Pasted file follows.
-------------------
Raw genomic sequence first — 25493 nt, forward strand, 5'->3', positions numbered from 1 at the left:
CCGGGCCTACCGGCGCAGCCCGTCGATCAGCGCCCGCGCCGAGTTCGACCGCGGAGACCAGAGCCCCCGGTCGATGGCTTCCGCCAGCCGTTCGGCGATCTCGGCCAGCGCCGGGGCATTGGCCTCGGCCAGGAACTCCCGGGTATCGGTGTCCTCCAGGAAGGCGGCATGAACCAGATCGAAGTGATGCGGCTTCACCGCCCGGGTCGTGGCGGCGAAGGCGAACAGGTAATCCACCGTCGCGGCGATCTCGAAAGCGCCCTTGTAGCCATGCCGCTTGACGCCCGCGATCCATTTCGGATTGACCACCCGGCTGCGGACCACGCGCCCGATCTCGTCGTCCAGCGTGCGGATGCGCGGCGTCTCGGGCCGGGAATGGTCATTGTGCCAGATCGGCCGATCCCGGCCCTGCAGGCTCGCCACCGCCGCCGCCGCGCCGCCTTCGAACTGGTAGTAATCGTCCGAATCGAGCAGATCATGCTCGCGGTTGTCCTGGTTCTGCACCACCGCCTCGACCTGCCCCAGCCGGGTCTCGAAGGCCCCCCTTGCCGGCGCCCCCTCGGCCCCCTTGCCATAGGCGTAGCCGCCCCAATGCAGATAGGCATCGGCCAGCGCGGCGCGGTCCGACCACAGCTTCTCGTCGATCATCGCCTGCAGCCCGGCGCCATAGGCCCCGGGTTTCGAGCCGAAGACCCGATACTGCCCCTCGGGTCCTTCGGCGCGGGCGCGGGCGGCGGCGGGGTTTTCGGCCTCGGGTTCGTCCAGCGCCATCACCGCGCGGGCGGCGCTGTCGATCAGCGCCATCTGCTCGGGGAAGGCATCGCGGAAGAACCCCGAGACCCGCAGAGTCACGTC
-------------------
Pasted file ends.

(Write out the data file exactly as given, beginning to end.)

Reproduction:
Raw genomic sequence first — 25493 nt, forward strand, 5'->3', positions numbered from 1 at the left:
CCGGGCCTACCGGCGCAGCCCGTCGATCAGCGCCCGCGCCGAGTTCGACCGCGGAGACCAGAGCCCCCGGTCGATGGCTTCCGCCAGCCGTTCGGCGATCTCGGCCAGCGCCGGGGCATTGGCCTCGGCCAGGAACTCCCGGGTATCGGTGTCCTCCAGGAAGGCGGCATGAACCAGATCGAAGTGATGCGGCTTCACCGCCCGGGTCGTGGCGGCGAAGGCGAACAGGTAATCCACCGTCGCGGCGATCTCGAAAGCGCCCTTGTAGCCATGCCGCTTGACGCCCGCGATCCATTTCGGATTGACCACCCGGCTGCGGACCACGCGCCCGATCTCGTCGTCCAGCGTGCGGATGCGCGGCGTCTCGGGCCGGGAATGGTCATTGTGCCAGATCGGCCGATCCCGGCCCTGCAGGCTCGCCACCGCCGCCGCCGCGCCGCCTTCGAACTGGTAGTAATCGTCCGAATCGAGCAGATCATGCTCGCGGTTGTCCTGGTTCTGCACCACCGCCTCGACCTGCCCCAGCCGGGTCTCGAAGGCCCCCCTTGCCGGCGCCCCCTCGGCCCCCTTGCCATAGGCGTAGCCGCCCCAATGCAGATAGGCATCGGCCAGCGCGGCGCGGTCCGACCACAGCTTCTCGTCGATCATCGCCTGCAGCCCGGCGCCATAGGCCCCGGGTTTCGAGCCGAAGACCCGATACTGCCCCTCGGGTCCTTCGGCGCGGGCGCGGGCGGCGGCGGGGTTTTCGGCCTCGGGTTCGTCCAGCGCCATCACCGCGCGGGCGGCGCTGTCGATCAGCGCCATCTGCTCGGGGAAGGCATCGCGGAAGAACCCCGAGACCCGCAGAGTCACGTC